Full credits to TotalRacing.gr and Dimitri Bizas for conducting the interview with Thomas Krasonis and Tzanetos Poulymenakos in providing the English subtitles for the interview to make this article into a possibility.
Thomas Krasonis, Euro Series’ first ever Greek driver, is a 18-year old young talent that is making his debut this season after competing in Mini Challenge Italia last year. Krasonis, who competed for Alex Caffi Motorsport in the Elite 2 class, currently sits in 16th place in the championship with a 6th place finish in the chaotic first Elite 2 race at Brands Hatch being his best finish of his season so far.
On August 19, Greek racing website TotalRacing.gr posted a video in their YouTube channel in which Krasonis was interviewed by Dimitri Bizas. In the interview, Bizas interviewed Krasonis on several topics such as his personal life and his journey in the NASCAR Whelen Euro Series.
Due to the length of the interview video, we’re going to split the interview articles into several parts, with today being the first part that focuses on two topics: Krasonis’ college aspirations and his transition from Mini Challenge Italia to the NASCAR Whelen Euro Series.
We can’t be more thankful for the crew at TotalRacing.gr for providing the English subtitles for the interview that made this article into a possibility.
Dimitri Bizas: “Good evening, Thomas!”
Thomas Krasonis: “Good evening!”
Bizas: “Thank you very much for having us in your house. After one year of racing in Italy and now Europe, what has changed about you as a driver?”
Krasonis: “First and foremost, we ended our tenure in the Mini Challenge series, which was a one-make series in Italy with the John Cooper Works cars, and this year I take part in the NASCAR Whelen Euro Series, which is a European-wide championship, visiting top-class European circuits, like Hockenheim and Brands Hatch.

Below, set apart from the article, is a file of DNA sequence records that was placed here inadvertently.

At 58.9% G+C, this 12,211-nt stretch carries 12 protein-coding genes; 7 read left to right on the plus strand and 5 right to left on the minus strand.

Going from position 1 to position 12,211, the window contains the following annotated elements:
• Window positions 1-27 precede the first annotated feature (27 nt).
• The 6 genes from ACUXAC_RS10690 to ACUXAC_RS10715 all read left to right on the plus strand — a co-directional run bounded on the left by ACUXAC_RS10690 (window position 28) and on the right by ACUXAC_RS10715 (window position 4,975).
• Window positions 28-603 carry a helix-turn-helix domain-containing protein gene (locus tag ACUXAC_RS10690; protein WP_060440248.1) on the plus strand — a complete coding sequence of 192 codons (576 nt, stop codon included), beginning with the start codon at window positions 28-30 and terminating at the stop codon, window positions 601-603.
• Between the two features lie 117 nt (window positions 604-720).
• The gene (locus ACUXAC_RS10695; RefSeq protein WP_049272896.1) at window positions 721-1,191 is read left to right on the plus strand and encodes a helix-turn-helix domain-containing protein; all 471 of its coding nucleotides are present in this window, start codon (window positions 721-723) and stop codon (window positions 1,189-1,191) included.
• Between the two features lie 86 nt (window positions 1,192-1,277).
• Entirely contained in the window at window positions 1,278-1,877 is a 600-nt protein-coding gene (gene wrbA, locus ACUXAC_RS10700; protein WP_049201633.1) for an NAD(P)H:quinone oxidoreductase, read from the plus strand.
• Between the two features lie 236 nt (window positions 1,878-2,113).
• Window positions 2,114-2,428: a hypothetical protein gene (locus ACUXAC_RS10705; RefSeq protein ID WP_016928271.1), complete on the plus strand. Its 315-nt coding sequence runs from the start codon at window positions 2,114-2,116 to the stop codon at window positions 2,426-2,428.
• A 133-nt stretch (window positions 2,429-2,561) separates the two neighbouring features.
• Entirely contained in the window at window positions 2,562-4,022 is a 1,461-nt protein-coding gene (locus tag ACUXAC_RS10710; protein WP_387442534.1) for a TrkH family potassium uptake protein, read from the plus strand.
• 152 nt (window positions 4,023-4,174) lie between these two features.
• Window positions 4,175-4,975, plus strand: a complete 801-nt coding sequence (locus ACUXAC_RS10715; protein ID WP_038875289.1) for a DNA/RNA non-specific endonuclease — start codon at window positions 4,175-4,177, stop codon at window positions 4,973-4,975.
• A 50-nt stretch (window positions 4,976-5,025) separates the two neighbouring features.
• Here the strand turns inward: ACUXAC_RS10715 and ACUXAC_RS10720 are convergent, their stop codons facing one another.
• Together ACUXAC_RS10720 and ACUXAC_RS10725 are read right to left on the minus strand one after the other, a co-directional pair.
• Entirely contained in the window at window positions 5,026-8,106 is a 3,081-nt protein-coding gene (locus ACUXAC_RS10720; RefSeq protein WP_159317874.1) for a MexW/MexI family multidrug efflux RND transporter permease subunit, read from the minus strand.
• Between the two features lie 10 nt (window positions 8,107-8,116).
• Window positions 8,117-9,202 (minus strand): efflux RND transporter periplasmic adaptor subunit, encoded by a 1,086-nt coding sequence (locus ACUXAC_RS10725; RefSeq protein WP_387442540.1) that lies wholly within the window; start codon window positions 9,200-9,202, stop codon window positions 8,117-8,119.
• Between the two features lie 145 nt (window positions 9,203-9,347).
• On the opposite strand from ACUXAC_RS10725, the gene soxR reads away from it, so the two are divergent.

On a more personal note, I just graduated from high school. I made it, after a lot of effort! And now, I go abroad to study sports management in The Netherlands and the city of Groningen.”
Bizas: “You want to go, didn’t you?”
Krasonis: “Yes, of course, I want to study abroad.”
Bizas: “You seem to love being abroad.”
Krasonis: “I am used to it now. Since 2010, I travel abroad for all my racing activity, from the karting days in the WSK and now in the EuroNASCAR series. That means that it’s like natural to me.”
Bizas: “Do you intend to live abroad?”
Krasonis: “For the time being, I want to go abroad. I don’t know what it’s going to be like, but I want to live there. We shall see. Of course, my priority is to take the degree and then we shall see, depending on how things are going to be. Racing is also a part of all this process.”
Bizas: “Do you want to continue racing?”
Krasonis: “Yes. I will do it as long as I can.”
Bizas: “Do you think that it will be easier now for you to race?”
Krasonis: “The costs will certainly fall now, because I can go by train to circuits in German and Italy. I can go to Hockenheim by train, for instance.”
Bizas: (talking about Mini Challenge Italia) “You have raced in Italy in Italian circuits, with one exception when we raced in France. And you had Italian drivers as your opponents, I presume.”
Krasonis: “We had a lot of drivers from other countries, but it was a series based in Italy.”
Bizas: “You made the transition from Italy to racing in various places in Europe, in a series that its roots are deeply American. What’s the difference between these two series in terms of racing? And how do you have to adapt to that?”